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Two state agencies sue the company that polluted the Kalamazoo River with sediment

A view of Morrow Lake with a log and duckweed in the foreground and the glassy modern dam in the background.
Sehvilla Mann
The Morrow Dam as seen across Morrow Lake in November 2021.

The Michigan attorney general’s office has filed a lawsuit against the operators of the Morrow Dam in Comstock Township. The suit claims that STS Hydropower, and its parent company Eagle Creek, owe damages for flooding the Kalamazoo River with sediment during a drawn-out dam repair.

The AG’s office filed a complaint in Ingham County Circuit Court yesterday on behalf of the Department of Natural Resources and the Department of Environment, Great Lakes and Energy.

EGLE alleges that hundreds of thousands of cubic yards of silt flowed out of Morrow Lake between late 2019 and early 2021.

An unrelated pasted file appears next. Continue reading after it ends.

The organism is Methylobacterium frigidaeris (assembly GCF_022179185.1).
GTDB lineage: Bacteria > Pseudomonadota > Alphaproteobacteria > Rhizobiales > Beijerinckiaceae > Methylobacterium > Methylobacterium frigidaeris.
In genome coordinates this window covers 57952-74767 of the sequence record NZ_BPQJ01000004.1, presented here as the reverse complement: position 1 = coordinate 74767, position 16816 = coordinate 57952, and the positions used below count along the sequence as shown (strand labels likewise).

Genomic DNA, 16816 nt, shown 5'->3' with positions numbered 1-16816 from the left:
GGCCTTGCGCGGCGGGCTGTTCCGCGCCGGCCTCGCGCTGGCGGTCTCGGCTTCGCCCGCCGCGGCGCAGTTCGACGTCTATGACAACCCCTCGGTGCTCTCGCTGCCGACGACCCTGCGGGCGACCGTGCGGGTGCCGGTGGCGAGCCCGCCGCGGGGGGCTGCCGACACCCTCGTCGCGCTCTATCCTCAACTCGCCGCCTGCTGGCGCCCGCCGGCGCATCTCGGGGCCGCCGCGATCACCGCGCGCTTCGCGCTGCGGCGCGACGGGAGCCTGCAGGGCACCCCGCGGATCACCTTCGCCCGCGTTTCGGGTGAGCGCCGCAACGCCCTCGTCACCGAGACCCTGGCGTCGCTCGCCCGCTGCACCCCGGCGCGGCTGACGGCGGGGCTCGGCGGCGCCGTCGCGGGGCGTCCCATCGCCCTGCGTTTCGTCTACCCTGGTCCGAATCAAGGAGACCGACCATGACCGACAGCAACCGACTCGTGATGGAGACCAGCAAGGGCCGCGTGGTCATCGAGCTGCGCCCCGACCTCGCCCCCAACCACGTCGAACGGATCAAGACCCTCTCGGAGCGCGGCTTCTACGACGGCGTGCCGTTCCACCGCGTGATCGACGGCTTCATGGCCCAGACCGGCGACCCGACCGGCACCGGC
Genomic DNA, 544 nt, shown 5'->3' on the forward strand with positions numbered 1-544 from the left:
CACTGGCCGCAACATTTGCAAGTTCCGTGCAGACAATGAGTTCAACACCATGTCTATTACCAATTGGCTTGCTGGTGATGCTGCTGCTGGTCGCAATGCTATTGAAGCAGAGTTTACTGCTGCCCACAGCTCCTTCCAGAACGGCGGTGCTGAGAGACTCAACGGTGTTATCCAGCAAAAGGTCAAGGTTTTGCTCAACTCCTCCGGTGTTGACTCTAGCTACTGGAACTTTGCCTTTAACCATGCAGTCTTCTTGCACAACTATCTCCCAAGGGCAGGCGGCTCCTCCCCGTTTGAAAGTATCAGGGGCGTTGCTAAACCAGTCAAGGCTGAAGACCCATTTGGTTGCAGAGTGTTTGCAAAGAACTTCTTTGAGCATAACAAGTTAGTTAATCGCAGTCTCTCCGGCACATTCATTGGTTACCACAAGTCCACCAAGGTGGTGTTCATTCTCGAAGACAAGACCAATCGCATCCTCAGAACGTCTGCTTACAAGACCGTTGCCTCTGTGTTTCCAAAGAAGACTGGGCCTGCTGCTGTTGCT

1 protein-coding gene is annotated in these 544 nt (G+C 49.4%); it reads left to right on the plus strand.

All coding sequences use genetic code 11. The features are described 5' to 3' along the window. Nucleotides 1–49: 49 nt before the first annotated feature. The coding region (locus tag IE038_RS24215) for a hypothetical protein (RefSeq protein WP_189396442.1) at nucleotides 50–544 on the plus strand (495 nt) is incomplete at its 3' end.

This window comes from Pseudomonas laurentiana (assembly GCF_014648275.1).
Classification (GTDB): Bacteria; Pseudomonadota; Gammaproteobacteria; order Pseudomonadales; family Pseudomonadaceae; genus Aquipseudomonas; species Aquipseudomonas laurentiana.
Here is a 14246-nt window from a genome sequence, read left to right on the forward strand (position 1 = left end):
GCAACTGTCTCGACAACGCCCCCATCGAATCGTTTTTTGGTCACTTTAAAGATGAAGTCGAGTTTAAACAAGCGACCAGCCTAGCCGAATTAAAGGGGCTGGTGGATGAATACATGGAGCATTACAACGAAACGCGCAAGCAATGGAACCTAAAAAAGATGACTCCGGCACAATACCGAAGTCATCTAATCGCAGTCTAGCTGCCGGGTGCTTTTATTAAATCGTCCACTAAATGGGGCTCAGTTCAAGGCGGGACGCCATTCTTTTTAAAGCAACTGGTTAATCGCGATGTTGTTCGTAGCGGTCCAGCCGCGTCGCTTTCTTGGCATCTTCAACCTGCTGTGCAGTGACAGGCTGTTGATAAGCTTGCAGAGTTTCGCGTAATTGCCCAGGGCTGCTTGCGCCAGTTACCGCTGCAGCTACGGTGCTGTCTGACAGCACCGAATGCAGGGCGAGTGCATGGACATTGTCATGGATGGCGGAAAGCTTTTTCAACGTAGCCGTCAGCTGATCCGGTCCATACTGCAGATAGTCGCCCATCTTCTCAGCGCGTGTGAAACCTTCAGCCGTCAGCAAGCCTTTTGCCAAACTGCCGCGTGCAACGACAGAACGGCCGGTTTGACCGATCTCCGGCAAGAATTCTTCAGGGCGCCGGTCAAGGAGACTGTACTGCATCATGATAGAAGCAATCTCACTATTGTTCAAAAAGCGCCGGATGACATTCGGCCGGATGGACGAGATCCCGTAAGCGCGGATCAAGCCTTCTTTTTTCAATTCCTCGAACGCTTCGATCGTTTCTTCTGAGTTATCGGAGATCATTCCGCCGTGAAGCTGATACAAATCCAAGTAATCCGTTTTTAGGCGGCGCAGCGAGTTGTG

“Our preference is to work cooperatively to ensure prompt and effective cleanups and ensure the environment and the public are protected,” EGLE spokesman Scott Dean told WMUK. “But in this case the responsible party has not fulfilled their obligations to the law and to the community.”

According to EGLE, STS Hydropower abandoned talks about dredging last fall. The lawsuit aims to force a cleanup.

“The company’s refusal to employ reliable forms of management for the drawdown, to properly mitigate damage to the river has created significant avoidable harms,” Dean said.

The lawsuit says the sediment has buried critical habitat for mussels, turtles, fish and other animals. It also says one man had to be rescued after getting stuck in the silt, and there are reports of deer getting mired as well.

In a statement, the company said it took some steps to prevent pollution.

“At the direction of the State agencies, STS reduced the depth of the drawdown,” STS Hydropower said. “We also released water at a reduced rate. These are recognized steps in our industry to reduce a drawdown’s impact on sediment transfer and wildlife.”